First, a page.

“I hadn’t really thought about it. Trying to win games. It’s late in the year . . . I don’t really have time to sit back and pat myself on the back for anything. We’re trying to win as a team.” - Dustin Pedroia on the importance of the 11-for-11 stretch in his career.
“It’s fun. It’s why you go to work in December, January, February. It’s all the work you put in up to this point. It feels good to go out there and get the results you expect to get, especially against a team like [the Royals] who is hot as they are right now.” - David Price on pitching meaningful games with a playoff-like atmosphere.
“Yeah, yeah we [knew about the streak] . . . It was an awesome roll and it was fun to see . . . Every time I went up to hit, I let Salvador Perez know.” - Xander Bogaerts on Dustin Pedroia’s 11-for-11 streak.
“I think we’ve been able to handle velocity very well. We’ve got good bat-speed in out lineup, and we’re able to handle that.” - John Farrell on the offense thriving against good pitching.
* David Ortiz played in his 1,000th game at Fenway Park, becoming the fifth player to do so.
* Ortiz also became the first player ever to play 2,000 games as the designated hitter.
* Mookie Betts scored his 100th run of the season off his 29th home run of the year, joining Fred Lynn, Johnny Pesky and Ted Williams as the only players to reach 100 runs before turning 24.
* The Red Sox hit back-to-back home runs for the fourth time this season with Betts and Hanley Ramirez going yard in the fifth.
* With his 2-for-4 day at the plate, Jackie Bradley Jr. improved to 34-for-94 (.362) batting ninth.
1) Dustin Pedroia
Pedroia finished 4-for-5, extending his streak to 11 hits in 11 at-bats, finishing one shy of tying the MLB record.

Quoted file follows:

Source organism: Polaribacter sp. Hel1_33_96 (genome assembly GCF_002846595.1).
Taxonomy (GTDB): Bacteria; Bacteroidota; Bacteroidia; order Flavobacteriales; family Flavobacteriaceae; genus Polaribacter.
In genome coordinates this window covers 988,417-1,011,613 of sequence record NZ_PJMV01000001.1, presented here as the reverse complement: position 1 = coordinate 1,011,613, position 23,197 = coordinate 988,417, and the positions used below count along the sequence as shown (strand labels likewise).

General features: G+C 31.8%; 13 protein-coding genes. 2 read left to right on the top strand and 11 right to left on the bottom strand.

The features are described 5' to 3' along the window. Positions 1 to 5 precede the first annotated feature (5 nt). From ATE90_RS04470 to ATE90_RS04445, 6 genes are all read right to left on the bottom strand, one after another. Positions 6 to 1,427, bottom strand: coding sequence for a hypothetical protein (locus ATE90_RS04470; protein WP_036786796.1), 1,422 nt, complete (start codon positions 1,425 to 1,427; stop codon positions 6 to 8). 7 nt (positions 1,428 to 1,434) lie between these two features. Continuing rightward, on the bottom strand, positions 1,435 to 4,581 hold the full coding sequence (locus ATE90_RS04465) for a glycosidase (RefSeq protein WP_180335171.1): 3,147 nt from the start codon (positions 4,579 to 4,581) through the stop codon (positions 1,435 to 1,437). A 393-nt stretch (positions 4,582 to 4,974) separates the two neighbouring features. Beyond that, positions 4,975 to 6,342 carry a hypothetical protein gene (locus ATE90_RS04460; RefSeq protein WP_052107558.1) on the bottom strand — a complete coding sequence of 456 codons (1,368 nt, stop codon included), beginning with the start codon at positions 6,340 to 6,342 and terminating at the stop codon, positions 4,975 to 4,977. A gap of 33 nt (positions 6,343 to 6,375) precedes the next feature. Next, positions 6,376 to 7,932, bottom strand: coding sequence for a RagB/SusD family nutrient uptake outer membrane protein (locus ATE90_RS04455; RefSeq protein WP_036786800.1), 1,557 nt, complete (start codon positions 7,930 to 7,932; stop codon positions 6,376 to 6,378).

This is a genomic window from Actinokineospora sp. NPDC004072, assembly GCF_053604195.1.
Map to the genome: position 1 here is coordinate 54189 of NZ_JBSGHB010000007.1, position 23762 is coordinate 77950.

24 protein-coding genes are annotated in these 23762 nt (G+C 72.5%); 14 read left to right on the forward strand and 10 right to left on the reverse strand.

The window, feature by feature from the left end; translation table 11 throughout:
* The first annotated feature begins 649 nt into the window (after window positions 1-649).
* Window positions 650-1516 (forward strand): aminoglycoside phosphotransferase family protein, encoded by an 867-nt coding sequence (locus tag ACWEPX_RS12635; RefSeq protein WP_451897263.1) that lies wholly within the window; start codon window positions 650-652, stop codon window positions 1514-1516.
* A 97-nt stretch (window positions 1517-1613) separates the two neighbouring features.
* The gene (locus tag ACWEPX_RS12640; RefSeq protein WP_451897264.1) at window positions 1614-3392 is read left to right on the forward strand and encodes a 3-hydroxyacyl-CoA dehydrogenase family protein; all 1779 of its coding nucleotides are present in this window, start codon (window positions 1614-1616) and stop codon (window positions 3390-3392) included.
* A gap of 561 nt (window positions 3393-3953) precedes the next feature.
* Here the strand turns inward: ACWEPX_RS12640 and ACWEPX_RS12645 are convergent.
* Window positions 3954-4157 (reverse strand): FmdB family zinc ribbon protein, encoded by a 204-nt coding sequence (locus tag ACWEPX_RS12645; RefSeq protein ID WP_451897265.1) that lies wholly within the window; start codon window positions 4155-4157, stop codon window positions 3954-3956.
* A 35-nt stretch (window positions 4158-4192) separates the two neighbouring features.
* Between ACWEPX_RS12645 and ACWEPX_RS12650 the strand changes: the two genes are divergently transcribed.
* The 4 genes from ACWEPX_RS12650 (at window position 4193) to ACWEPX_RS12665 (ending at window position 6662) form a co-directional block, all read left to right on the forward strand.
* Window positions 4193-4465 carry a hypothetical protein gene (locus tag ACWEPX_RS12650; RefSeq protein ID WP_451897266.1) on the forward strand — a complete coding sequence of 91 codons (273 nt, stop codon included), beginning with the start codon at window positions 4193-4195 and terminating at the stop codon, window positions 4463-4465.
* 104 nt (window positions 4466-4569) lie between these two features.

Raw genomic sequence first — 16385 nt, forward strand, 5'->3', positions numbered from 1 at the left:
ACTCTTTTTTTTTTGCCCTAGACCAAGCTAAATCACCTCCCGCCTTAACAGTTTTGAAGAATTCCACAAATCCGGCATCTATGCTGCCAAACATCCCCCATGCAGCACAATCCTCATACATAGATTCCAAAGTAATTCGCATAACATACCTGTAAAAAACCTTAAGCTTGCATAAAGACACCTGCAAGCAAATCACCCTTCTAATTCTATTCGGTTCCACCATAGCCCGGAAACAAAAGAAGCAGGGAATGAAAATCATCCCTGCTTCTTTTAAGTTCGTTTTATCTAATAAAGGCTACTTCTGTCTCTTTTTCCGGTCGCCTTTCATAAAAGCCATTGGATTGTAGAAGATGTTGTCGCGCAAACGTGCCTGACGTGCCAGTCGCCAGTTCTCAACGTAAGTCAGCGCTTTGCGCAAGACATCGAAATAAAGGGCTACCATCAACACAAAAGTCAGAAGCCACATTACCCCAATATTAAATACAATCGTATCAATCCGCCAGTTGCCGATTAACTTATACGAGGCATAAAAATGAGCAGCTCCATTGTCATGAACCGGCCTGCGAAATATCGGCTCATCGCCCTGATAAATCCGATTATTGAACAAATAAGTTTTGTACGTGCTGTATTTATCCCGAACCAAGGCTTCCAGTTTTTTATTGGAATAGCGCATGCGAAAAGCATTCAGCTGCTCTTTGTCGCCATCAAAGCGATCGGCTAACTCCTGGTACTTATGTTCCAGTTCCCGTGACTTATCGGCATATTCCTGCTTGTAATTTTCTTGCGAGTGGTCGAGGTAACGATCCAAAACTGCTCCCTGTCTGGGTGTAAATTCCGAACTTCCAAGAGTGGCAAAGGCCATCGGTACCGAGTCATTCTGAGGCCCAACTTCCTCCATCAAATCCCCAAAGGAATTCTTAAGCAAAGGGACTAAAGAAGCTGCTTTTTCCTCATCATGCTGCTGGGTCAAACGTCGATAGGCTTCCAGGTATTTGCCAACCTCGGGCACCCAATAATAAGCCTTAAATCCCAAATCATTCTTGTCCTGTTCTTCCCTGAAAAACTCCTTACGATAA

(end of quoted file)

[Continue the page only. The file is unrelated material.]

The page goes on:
2) David Price
Price logged his fourth straight quality start with his six-inning, two-run start. He also dropped his ERA below 4.00 for the first time since his Opening Day start with Boston.
3) Salvador Perez
Perez finished 2-for-3 with two home runs. Saturday marked only the second multi-home run game of his career.
After being traded to the Washington Redskins this week, former Patriots center Bryan Stork broke his 35-day Twitter silence to say farewell to New England.
For those who are wondering, the acronym "HTTR" stands for "Hail to the Redskins," the team's fight song. #HTTR is used by the team and fans on social media.
Stork was reportedly mulling retirement after being dealt, but has decided to report.
The Patriots informed Stork of his release early Wednesday, but the Patriots and Redskins were able to work out a deal for a conditional 2017 seventh-round pick before the move was processed.
BOSTON -- First impressions from the Red Sox 8-3 win over the Kansas City Royals:
David Price has found a groove.
Price finally brought his ERA below 4.00.
He’d been about that mark since his second start of the season. Twenty-six starts later, he finally reached the mark.
Saturday’s start marked Price’s fourth-straight quality start. Price will soon eclipse the 200-strikeout, reaching 186 K’s with his seven-strikeout performance.
Although the lefty hasn’t been at his best throughout much of the year, he’s caught fire of late.
Possibly at the most important part of the season, too.
Dustin Pedroia just missed making history, can’t buy an out.
Boston’s second baseman entered Saturday with seven hits in his last seven at-bats. He stretched that streak to 11-for-11 with a 4-for-4 game.
He had the chance to go 12-for-12 in the eighth, but weakly grounded into a 4-6-3 double play.
He’s also the first Red Sox player with three straight four-hit games at Fenway Park since 1913.
Boston’s second baseman continues to prove that his struggles in recent years were directly related to injuries, not diminishing performance.
The offense passed a big test.
It might’ve appeared that Danny Duffy was a middle-of-the-road pitcher with the way Red Sox hitters tattooed him in Saturday’s win.
But the right only had one loss in 19 starts, with a 2.66 ERA (2.61 as a starter).
Between the long balls and Dustin Pedroia’s incessant ways of late, they ballooned his ERA to 3.01.
A respectable number, still, but a jump of nearly a half of a run.
Sandy Leon’s in a minor cold spell.
Possibly the greatest story of Boston’s 2016 offense, Leon hasn’t had too many struggles along the way.
But after finishing 0-for-4 Saturday night, he’s only 2-for-21 (.095) in his last five games.
Saturday also marked only the third time all season where he was held hitless in back-to-back games.
These things happen to everyone, but it was starting to look like Leon didn’t fall under the category of “everyone.”